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character, which they play by moonlight, accompanied by yells and shouts.  They are mostly variations of "prison bass," requiring fleetness and activity.  They also practice all gymnastic exercises, and in every village a room is set apart for practice, sword play, wrestling, and the like.  
    A Bedur's costume does not differ from that of Hindoos at large, but they are fond of gay colours; and handkerchiefs, to tie into turbans or round the waist, are frequently made of gay coloured checks or stripes made expressly for them by the weavers.  Their women wear the ordinary sari and bodice.  The hunting and war costume of the men is, however, peculiar.  On the head they wear a conical leather cap, which is gathered round the forehead, and tied with a string sewn round the edge.  Over a small loin-cloth are pulled a pair of leather drawers, which fit close to the thigh.  Their powder flask and bullet bag, &c., are fastened to a leather belt for the waist, in which is also a dagger; and, with a matchlock, the equipment is complete.  Bedurs, both men and women, wear only sandals.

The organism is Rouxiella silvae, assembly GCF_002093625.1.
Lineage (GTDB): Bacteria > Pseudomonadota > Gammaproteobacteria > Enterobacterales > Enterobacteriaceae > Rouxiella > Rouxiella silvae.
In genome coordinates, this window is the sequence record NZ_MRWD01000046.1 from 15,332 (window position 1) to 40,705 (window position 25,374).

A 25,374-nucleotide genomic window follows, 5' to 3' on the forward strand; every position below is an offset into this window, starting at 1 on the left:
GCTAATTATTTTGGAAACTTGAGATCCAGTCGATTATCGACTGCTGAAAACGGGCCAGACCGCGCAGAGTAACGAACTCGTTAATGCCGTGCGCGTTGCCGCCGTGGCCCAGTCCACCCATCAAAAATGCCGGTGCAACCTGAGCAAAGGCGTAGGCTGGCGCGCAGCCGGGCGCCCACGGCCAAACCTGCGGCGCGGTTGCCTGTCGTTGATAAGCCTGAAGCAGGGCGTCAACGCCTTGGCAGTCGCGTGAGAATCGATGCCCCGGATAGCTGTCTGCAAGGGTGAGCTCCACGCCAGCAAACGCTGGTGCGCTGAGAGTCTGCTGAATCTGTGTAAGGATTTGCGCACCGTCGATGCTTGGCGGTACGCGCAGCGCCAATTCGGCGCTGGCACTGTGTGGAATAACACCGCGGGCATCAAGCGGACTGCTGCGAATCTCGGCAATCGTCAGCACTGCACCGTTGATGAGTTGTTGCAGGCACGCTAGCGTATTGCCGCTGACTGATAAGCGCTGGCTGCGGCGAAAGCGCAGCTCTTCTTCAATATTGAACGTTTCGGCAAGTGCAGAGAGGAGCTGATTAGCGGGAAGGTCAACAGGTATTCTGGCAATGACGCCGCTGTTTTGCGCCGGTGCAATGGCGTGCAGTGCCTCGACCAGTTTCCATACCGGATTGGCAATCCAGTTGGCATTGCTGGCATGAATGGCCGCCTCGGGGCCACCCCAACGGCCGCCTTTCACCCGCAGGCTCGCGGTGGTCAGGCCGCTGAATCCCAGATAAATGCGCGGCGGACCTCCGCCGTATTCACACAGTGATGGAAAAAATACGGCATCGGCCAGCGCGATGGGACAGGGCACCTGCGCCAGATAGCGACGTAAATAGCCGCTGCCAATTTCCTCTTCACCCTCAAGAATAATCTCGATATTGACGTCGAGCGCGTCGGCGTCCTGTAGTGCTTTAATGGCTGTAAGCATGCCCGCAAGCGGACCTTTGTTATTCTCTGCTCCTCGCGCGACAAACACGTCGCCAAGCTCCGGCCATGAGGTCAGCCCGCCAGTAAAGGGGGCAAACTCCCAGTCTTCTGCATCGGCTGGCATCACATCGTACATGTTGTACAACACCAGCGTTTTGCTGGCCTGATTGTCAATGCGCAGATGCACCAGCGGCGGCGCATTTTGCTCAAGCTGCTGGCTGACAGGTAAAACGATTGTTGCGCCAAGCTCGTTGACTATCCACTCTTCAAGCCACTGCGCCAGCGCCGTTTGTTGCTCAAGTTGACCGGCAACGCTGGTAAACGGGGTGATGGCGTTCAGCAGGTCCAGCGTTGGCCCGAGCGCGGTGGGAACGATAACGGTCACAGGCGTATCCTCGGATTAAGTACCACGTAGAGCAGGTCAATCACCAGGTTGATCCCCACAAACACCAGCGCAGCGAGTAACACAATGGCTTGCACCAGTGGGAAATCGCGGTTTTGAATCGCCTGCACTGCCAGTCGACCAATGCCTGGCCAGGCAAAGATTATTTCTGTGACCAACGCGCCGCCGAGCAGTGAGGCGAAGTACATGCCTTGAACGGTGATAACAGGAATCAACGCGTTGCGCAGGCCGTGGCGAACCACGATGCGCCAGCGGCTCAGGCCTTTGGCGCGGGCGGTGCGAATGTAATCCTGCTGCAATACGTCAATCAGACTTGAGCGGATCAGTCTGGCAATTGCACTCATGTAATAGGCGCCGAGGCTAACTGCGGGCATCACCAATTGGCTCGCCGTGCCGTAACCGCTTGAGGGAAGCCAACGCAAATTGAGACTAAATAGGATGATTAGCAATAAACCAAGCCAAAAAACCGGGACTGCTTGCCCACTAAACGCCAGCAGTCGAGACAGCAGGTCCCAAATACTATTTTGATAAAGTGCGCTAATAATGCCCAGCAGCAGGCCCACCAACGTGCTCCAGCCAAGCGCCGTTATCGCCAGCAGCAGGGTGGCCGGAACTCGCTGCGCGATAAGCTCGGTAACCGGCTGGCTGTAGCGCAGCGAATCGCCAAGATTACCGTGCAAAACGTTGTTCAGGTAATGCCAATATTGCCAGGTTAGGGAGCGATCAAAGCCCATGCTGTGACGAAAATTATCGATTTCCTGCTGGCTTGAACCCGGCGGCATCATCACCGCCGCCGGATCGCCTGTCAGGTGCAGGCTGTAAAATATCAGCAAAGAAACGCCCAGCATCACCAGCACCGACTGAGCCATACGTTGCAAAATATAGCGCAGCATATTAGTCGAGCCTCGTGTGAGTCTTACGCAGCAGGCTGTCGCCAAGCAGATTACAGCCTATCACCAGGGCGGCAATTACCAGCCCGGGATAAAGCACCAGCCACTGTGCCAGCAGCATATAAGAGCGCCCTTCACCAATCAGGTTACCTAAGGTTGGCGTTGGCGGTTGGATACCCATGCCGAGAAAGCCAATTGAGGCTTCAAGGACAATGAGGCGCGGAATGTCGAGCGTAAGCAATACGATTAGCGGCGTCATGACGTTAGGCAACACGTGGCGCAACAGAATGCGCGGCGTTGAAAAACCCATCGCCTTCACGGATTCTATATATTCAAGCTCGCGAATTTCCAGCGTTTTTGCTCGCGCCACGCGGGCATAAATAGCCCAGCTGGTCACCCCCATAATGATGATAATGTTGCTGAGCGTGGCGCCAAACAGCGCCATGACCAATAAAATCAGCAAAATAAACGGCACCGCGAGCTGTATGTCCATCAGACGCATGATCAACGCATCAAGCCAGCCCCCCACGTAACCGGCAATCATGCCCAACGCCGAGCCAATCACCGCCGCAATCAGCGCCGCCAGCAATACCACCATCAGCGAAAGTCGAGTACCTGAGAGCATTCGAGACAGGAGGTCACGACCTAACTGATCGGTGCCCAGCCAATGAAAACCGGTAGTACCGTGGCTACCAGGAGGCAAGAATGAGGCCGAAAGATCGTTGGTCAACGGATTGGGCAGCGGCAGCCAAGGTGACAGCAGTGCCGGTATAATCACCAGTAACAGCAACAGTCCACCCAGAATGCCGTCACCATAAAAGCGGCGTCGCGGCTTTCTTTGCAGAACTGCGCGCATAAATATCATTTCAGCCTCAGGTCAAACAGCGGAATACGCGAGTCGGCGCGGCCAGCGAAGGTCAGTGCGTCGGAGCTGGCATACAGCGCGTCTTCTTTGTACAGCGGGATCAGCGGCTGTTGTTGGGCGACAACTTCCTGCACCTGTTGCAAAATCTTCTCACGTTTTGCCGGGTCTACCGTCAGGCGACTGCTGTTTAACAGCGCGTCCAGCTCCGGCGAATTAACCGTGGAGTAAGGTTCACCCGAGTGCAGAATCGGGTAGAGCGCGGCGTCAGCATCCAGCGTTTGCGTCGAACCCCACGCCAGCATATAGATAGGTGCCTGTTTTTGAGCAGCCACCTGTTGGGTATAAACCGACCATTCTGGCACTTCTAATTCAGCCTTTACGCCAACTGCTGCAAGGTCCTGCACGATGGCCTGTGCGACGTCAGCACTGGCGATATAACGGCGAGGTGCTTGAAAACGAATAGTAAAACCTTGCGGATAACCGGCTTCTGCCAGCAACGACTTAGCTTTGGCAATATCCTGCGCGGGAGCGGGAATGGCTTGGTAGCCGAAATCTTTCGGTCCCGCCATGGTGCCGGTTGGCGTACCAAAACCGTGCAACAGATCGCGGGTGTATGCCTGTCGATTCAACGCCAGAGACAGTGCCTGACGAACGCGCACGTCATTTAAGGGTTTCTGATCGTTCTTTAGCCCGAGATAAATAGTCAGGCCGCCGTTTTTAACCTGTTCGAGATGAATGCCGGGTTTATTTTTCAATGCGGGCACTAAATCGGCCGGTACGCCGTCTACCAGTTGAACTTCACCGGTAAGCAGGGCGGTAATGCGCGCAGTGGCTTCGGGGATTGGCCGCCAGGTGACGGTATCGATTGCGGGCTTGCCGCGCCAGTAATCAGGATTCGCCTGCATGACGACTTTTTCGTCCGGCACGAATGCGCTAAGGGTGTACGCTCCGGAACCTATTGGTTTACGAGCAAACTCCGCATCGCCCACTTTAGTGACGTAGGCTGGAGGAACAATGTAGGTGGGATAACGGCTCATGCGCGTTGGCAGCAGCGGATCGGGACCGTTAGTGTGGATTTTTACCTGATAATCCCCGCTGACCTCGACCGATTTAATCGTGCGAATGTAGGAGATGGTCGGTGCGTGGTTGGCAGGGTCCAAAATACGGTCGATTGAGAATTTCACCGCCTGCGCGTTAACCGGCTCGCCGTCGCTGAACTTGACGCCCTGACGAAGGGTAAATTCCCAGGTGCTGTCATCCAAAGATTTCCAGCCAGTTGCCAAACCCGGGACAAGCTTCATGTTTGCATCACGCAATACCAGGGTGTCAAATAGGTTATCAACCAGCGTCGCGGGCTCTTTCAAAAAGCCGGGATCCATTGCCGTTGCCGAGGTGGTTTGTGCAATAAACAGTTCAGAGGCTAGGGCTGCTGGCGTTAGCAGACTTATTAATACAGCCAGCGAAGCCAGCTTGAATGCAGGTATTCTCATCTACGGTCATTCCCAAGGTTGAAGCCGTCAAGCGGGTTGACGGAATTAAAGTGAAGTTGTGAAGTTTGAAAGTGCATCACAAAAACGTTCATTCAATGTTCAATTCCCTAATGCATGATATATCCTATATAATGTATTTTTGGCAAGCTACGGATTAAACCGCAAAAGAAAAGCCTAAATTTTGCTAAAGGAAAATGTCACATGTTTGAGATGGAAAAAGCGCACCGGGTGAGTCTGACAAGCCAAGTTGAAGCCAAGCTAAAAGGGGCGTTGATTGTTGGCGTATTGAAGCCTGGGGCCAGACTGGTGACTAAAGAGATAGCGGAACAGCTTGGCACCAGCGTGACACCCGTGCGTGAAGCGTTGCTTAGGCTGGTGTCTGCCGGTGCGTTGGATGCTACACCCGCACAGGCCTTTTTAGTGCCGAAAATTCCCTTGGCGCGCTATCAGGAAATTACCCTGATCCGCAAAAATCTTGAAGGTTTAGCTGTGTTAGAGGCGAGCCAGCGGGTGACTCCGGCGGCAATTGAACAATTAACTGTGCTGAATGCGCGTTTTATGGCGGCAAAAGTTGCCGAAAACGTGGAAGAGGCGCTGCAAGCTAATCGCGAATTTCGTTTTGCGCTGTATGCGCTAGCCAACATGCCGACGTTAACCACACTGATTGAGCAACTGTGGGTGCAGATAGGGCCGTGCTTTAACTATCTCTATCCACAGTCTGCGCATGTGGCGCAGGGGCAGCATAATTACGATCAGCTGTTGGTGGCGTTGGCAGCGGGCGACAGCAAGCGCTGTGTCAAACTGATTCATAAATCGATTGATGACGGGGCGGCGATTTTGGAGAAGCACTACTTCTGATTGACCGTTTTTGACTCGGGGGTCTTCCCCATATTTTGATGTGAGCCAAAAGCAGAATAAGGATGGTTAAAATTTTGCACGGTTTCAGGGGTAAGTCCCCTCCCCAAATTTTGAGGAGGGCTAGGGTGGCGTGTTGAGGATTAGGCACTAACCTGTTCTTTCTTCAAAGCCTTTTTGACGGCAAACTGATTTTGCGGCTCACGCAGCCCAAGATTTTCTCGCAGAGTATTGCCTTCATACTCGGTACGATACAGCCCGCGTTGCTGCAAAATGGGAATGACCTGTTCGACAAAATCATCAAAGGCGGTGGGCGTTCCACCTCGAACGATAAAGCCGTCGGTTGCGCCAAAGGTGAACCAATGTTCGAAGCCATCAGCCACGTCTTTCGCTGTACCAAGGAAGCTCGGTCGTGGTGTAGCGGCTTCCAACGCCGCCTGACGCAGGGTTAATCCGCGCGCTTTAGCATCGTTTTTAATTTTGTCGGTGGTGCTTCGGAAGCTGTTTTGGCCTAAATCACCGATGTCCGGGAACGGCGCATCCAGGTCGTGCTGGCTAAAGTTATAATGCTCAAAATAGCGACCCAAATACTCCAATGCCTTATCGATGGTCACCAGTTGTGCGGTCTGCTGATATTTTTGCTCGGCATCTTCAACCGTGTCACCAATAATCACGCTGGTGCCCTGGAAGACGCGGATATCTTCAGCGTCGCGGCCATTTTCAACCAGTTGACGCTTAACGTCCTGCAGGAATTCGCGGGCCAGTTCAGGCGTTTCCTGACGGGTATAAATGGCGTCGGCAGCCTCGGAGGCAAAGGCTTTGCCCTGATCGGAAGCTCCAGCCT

Their houses are substantial and very well kept by their women, who are good housewives, very neat and clean in their persons and clothes--as are also the men--very industrious too, spinning cotton when their household work is done, or lending a hand in field work when needful.  Bedur women too are, in general, good cooks, and contrive many savoury stews and curries out of game, wild hog, or deer.  Thus the men have comfortable houses, and are kind to their wives and children.  They have rarely more than one wife.  Widows can re-marry at their pleasure.  Every Bedur community is under the direction of a gooroo, or spiritual guide, in relation to religious affairs and caste, and subject to the government of a punchayet, or court of elders or representatives, which adjusts all disputes in regard to inheritance, division of property, share of crops, &c.; and these punchayets are respected, and considered just in their decrees.  Like the Badagas of the Neelgerries, the resort or complaint to any officer of a government is considered contemptible and disgraceful, and few are ever made.  Brahmins have no authority over the tribe, and are held generally to be pretenders and deceivers, though they are treated courteously, and perform ceremonies at domestic festivals, when Bedurs have not joined the Lingayet sect.  If not a Lingayet, the Bedur worships Kali or Devi, and wears the vermillion mark of the goddess on his forehead, which is extended generally along the bridge of the nose to the tip, while there are streaks of red paint on each side of the throat and on the chest, which have the appearance of fresh blood.  Those who have joined the Lingayets are content with dipping their fingers in ashes, and drawing them across the forehead and eyes.  Bedurs rarely worship at temples, but they perform fetish ceremonies, accompanied, in all instances, by sacrifices of fowls, sheep, goats, and, in some cases, male buffaloes, to the gram deotas, or village gods, represented by heaps of stones, and solitary rocks surrounded by circles of stones.  These 
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